N.Y.-based act picks up three honors.

With three awards, Scissor Sisters were the big winners of the Brit Awards tonight (Feb. 9) at London's Earls Court. The show, branded "Brits25 with MasterCard," will be televised tomorrow on U.K. commercial broadcaster ITV1.

The New York-based pop rockers, who are signed to Polydor U.K., won for best international group and international breakthrough act, and their eponymous debut won best international album.

The Brits victories reflect the act's massive appeal in the territory, where "Scissor Sisters" was the best-selling album of 2004, according to the Official U.K. Charts Co.

Vocalist Ana Matronic sarcastically devoted the international album prize to "anyone who called us a freak, anyone who called us a faggot, anyone who didn't think we could do it," before laughing.

Franz Ferdinand, Keane and Joss Stone collected two awards apiece.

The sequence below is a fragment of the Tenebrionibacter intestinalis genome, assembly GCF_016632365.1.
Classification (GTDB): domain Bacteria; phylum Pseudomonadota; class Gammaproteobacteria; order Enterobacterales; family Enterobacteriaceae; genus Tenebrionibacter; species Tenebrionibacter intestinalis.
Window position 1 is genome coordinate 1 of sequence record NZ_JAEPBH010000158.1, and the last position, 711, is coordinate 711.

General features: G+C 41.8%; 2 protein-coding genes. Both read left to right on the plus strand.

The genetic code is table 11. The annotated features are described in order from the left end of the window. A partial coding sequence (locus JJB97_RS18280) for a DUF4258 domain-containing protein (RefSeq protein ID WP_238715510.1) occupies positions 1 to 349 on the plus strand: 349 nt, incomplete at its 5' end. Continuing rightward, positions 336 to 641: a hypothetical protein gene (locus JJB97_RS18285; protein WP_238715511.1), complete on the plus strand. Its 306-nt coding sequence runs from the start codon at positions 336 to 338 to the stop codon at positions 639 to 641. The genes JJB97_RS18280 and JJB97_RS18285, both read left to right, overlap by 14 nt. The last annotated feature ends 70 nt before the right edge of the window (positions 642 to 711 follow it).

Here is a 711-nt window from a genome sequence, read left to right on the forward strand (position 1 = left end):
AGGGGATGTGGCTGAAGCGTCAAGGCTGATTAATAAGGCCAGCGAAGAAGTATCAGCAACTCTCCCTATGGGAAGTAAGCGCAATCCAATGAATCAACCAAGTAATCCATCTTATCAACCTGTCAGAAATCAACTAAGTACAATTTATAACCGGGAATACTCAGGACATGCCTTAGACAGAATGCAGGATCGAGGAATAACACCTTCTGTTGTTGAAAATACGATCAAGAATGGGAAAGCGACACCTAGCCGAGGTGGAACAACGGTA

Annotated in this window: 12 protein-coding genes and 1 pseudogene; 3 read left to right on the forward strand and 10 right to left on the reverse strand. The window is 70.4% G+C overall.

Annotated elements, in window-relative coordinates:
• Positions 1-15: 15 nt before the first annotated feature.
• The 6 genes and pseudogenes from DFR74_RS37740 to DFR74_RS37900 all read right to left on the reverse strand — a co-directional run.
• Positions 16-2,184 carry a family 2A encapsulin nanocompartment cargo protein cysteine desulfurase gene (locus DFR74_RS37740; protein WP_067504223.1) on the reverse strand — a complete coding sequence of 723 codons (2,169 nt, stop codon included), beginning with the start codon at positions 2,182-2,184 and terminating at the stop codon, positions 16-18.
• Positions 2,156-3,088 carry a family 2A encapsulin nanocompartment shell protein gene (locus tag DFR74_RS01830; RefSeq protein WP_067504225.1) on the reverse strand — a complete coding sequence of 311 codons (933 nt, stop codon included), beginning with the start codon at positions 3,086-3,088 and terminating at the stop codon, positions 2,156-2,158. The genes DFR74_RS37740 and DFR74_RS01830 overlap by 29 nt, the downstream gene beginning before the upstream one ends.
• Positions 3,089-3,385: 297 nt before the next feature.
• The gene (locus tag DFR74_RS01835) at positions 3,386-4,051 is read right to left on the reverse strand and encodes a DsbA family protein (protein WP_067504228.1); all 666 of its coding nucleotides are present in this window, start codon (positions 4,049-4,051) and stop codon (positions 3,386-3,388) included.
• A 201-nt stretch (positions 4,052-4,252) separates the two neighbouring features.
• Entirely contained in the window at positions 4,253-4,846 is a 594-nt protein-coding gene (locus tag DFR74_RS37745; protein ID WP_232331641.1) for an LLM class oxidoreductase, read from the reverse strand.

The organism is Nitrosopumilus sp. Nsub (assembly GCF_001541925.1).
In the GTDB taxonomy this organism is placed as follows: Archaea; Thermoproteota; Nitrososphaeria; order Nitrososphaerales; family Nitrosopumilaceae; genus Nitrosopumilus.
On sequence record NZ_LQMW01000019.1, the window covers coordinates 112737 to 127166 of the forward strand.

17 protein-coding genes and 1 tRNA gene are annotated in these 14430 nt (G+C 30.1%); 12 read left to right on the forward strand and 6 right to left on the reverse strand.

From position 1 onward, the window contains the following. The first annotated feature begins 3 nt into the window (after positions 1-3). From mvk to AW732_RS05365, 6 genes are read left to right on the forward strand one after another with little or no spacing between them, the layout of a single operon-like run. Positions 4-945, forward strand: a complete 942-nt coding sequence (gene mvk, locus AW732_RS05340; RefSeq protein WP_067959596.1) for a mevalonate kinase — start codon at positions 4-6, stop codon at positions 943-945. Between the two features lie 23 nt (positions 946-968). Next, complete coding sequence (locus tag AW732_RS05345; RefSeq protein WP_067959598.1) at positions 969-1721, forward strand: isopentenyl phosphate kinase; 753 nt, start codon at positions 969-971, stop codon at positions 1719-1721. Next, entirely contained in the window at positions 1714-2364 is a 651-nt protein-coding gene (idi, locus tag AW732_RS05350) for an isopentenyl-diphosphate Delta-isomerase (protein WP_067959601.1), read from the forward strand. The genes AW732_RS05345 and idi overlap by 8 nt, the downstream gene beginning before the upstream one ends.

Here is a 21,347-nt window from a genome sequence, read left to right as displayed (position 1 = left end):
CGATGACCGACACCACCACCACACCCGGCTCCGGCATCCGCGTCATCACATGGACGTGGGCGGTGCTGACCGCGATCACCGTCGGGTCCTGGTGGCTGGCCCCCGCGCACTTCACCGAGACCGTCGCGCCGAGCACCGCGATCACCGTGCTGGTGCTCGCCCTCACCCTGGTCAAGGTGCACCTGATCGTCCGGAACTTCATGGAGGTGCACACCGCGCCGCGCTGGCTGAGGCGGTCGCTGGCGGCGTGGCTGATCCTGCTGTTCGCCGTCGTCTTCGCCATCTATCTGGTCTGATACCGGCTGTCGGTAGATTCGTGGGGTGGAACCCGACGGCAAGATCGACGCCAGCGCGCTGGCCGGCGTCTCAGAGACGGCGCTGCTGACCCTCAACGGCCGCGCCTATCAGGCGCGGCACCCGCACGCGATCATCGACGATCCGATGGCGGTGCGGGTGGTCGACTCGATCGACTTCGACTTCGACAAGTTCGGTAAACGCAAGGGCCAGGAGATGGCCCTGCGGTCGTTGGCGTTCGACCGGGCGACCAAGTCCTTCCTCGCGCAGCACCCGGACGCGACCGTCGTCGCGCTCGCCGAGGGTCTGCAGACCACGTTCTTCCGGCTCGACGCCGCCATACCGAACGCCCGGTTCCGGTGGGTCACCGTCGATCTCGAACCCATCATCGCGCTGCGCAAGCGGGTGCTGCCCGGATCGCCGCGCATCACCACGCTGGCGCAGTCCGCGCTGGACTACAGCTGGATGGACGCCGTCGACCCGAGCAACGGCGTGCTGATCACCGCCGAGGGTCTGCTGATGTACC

Franz Ferdinand, who went into the event with a leading five nominations, won for best British group and rock act. Fellow newcomers Keane won best British album for "Hopes and Fears" (Universal Island) and British breakthrough act. Teenage soul vocalist Stone won for British female solo artist and British urban act.

Robbie Williams extended his record run of Brits honors to 15, as his "Angels" picked up the Brits25 Best Song Award, recognizing the best song of the past 25 years. The honor was voted on by listeners of BBC Radio 2. Stone accompanied Williams on a live performance of the song during the show.

Multiple nominees Jamelia and Kasabian walked away empty-handed.

Band Aid founder Bob Geldof received a lifetime achievement award. The Boomtown Rats front man has raised millions of dollars for famine relief in Africa through the historic Live Aid concert in 1985 and the "Do They Know It's Christmas" all-star single, which has been rerecorded on three separate occasions. Geldof is also recognized for his lead acting role in Alan Parker's 1982 feature film "Pink Floyd the Wall."

Proceeds from the Brit Awards, which are staged by the British Phonographic Industry, go to charity. As previously reported, the first £500,000 ($938,509) raised this year will go to the Save the Children Fund to help in the aftermath of the tsunami disaster.